Research Library

Providing current research to our members is a strategic priority for the Alliance. We deliver access to valuable resources and anaylsis of the latest research findings relevant to educators of girls. Academic research and reports by governments, universities and major organisations are summarised for members, highlighting themes and topics of particular relevance to the education of girls, including: academic performance, mental health, leadership, neuroscience, single-sex education, STEM, wellbeing, and work and careers.

Access is restricted to member schools. For more information or member access, please contact Loren Bridge (t) +61 7 5521 0749 (e) loren.bridge@agsa.org.au

The effect of single-sex education on academic outcomes in Trinidad and Tobago (Jackson, 2016)

In 2010, the Ministry of Education in Trinidad and Tobago converted twenty low-performing, co-educational government secondary schools into single-sex schools (Jackson, 2016, p. 1). Associate Professor C. Kirabo Jackson, a labour economist at Northwestern University in the United States, found that after accounting for student selection, there were “large positive…
Login or Join to view this article ››
read more –›

Girls’ and boys’ perceptions of maths in the classroom and maths career intentions (Lazarides & Watt, 2015)

Rebecca Lazarides (Technische Universität Berlin) and Professor Helen Watt (Monash University) investigated the effect of teachers’ expectations about students’ ability and mathematics prestige, along with classroom goal orientations and mathematics motivational beliefs, in Year 10 on girl’s and boys’ career intentions in mathematics in Year 11 (Lazarides & Watt, 2015,…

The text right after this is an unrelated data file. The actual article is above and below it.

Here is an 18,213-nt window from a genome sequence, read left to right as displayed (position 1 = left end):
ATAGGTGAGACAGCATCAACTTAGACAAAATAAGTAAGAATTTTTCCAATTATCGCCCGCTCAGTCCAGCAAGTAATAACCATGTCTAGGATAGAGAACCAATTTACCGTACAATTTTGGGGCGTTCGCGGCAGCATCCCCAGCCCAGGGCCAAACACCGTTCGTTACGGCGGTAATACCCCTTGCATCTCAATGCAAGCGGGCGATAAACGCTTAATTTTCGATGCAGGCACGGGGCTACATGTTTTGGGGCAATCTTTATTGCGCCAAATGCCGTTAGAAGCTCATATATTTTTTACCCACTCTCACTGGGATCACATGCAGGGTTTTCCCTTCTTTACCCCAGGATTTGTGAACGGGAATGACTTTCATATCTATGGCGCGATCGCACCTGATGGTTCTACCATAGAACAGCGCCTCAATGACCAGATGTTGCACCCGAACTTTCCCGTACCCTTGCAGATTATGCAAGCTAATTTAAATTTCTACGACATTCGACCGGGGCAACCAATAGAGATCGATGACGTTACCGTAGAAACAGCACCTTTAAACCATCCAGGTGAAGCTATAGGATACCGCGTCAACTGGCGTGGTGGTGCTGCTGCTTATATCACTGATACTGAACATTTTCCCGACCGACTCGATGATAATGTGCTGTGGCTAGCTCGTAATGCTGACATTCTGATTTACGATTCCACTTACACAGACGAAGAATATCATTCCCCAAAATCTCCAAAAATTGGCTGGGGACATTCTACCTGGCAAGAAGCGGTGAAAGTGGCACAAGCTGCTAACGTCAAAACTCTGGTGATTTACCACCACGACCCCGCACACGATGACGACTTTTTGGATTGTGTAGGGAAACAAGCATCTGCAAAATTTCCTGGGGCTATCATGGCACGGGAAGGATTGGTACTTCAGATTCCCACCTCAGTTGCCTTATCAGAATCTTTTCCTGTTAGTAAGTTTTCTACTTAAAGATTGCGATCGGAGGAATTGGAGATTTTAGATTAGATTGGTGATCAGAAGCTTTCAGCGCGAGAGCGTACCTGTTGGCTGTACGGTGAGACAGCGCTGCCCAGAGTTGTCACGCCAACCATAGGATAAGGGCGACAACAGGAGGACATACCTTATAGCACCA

Login or Join to view this article ››
read more –›

Girls more likely to catch reading bug from parents than boys

A policy brief by researchers from the American Institutes for Research examines whether parents’ reading attitudes and behaviours are shared by their children, specifically looking at the extent to which children enjoy reading and read frequently for fun. Is reading contagious? Examining parents’ and children’s reading attitudes and behaviors, which…
Login or Join to view this article ››
read more –›

Early childhood depression alters brain development

Researchers at the Washington University School of Medicine have found that the brains of children who suffer clinical depression as pre-schoolers develop abnormally, with brain scans revealing less grey matter and a thinner cortex. Furthermore, as reported in ScienceDaily, “the more depressed a child was, the more severe the loss…
Login or Join to view this article ››
read more –›

Physics teachers hand out significantly poorer grades to girls than boys

Research published in the International Journal of Science Education has found that inexperienced physics teachers handed out significantly poorer grades to girls than boys for exactly the same answer on a physics exam question. Researcher Sarah Hofer from ETH Zurich provided 780 physics teachers in Switzerland, Germany and Austria with a question…
Login or Join to view this article ››
read more –›
  • 1
  • /
  • 29